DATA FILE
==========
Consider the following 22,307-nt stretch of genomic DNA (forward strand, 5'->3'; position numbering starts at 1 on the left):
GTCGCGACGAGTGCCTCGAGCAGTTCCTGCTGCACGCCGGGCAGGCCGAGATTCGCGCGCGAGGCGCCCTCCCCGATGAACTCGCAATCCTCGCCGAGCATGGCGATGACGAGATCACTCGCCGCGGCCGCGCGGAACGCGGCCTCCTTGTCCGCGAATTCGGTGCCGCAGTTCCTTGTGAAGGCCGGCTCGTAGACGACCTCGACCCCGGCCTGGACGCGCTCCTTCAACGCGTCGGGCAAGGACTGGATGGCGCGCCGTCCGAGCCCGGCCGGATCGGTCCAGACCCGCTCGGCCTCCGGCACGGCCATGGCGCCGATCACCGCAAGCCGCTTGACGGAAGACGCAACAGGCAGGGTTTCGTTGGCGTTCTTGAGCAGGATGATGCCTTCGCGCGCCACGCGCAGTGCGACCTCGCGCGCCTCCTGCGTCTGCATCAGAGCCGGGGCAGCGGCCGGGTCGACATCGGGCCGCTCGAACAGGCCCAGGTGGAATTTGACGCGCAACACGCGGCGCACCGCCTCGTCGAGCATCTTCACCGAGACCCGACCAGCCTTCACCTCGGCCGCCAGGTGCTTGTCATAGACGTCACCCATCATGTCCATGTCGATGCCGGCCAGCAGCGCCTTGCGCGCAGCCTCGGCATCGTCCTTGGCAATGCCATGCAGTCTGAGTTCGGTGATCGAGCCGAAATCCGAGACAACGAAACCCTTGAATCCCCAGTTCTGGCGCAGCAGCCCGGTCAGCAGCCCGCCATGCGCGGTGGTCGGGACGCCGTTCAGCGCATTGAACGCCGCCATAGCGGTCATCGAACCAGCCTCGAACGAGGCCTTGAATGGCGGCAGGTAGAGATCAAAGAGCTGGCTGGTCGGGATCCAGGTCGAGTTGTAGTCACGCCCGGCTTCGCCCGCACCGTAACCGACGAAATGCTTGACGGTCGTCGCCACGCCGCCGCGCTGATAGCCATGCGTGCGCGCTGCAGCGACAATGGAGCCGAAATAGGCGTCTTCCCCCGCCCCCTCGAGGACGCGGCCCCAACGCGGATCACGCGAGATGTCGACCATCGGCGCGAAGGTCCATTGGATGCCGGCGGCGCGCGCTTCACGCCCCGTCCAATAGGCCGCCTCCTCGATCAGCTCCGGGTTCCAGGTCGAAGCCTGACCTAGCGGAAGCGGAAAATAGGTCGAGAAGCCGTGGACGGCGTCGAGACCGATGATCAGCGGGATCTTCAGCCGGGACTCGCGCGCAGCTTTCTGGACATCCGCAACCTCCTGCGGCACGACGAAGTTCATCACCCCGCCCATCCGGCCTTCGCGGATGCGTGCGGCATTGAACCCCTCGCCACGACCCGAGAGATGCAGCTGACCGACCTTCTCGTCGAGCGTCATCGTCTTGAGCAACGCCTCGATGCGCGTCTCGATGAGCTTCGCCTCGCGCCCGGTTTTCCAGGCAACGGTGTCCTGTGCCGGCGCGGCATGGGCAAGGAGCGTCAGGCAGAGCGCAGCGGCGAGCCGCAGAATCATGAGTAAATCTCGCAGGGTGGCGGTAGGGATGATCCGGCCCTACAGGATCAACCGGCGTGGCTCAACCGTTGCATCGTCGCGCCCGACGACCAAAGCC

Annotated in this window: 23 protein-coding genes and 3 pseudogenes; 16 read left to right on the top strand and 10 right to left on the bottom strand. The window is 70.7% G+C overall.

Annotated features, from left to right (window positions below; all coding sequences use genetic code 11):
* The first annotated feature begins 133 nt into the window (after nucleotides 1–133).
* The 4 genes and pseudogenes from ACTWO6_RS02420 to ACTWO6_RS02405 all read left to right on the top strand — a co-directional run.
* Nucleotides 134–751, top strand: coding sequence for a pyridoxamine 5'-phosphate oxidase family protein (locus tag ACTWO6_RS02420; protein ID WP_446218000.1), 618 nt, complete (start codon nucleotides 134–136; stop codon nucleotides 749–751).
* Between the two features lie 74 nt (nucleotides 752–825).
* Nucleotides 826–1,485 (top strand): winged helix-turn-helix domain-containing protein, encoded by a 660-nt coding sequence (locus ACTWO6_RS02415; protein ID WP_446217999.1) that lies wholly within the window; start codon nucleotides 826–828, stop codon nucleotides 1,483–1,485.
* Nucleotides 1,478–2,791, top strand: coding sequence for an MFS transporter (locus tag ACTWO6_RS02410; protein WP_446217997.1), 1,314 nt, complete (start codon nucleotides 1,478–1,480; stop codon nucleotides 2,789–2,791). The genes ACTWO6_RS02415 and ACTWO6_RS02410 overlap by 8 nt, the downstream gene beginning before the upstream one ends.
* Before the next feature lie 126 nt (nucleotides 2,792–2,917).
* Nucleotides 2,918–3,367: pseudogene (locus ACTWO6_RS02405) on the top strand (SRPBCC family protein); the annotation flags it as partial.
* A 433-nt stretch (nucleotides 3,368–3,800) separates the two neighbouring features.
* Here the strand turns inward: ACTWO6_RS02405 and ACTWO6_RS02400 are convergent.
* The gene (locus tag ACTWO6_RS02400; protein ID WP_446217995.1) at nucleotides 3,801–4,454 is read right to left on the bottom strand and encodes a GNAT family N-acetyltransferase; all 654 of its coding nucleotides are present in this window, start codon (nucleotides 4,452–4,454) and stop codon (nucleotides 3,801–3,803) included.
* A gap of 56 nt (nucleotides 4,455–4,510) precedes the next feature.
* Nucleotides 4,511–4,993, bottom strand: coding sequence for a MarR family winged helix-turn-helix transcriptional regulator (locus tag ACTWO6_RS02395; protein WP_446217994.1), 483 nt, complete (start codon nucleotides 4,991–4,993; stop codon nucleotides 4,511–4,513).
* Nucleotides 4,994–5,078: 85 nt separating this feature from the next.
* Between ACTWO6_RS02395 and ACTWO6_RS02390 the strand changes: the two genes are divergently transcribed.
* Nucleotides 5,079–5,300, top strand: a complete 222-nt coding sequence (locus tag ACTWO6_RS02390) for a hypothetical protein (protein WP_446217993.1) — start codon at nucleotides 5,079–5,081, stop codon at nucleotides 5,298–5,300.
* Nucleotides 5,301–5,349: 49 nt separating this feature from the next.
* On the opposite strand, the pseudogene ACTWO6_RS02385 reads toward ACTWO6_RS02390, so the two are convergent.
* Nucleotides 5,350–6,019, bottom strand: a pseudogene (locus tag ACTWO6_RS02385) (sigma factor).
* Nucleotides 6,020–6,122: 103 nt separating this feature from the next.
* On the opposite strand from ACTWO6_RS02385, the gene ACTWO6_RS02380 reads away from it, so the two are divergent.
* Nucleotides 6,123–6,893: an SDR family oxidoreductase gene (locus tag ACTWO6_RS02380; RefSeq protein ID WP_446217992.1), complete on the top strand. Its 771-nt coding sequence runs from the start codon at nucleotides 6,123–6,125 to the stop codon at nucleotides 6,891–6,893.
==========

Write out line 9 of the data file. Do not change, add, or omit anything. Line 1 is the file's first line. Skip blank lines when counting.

* Nucleotides 826–1,485 (top strand): winged helix-turn-helix domain-containing protein, encoded by a 660-nt coding sequence (locus ACTWO6_RS02415; protein ID WP_446217999.1) that lies wholly within the window; start codon nucleotides 826–828, stop codon nucleotides 1,483–1,485.